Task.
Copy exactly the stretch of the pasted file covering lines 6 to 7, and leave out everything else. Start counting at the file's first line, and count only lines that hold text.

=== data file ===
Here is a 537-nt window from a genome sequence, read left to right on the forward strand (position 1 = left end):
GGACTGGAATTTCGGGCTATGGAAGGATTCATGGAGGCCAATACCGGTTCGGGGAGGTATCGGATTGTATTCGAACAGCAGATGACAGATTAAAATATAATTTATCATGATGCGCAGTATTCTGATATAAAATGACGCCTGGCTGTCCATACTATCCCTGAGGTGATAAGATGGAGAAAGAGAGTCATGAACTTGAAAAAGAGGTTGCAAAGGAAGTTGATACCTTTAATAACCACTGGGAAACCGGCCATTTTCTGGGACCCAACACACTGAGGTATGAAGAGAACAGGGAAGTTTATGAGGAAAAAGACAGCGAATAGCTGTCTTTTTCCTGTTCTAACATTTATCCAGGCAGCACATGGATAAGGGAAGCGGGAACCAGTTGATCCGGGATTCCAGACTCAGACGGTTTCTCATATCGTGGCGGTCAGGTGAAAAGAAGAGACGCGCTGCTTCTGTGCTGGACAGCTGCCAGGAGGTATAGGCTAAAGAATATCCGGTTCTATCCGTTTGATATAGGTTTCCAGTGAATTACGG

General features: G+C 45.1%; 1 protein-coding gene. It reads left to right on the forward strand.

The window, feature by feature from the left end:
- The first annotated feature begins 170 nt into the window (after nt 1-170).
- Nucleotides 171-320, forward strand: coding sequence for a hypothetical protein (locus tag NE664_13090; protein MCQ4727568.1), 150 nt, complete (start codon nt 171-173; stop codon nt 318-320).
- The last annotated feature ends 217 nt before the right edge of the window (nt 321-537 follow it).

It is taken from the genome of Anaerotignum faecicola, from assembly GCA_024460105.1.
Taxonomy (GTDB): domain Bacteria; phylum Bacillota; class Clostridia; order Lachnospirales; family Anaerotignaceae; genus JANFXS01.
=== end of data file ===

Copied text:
- Nucleotides 171-320, forward strand: coding sequence for a hypothetical protein (locus tag NE664_13090; protein MCQ4727568.1), 150 nt, complete (start codon nt 171-173; stop codon nt 318-320).
- The last annotated feature ends 217 nt before the right edge of the window (nt 321-537 follow it).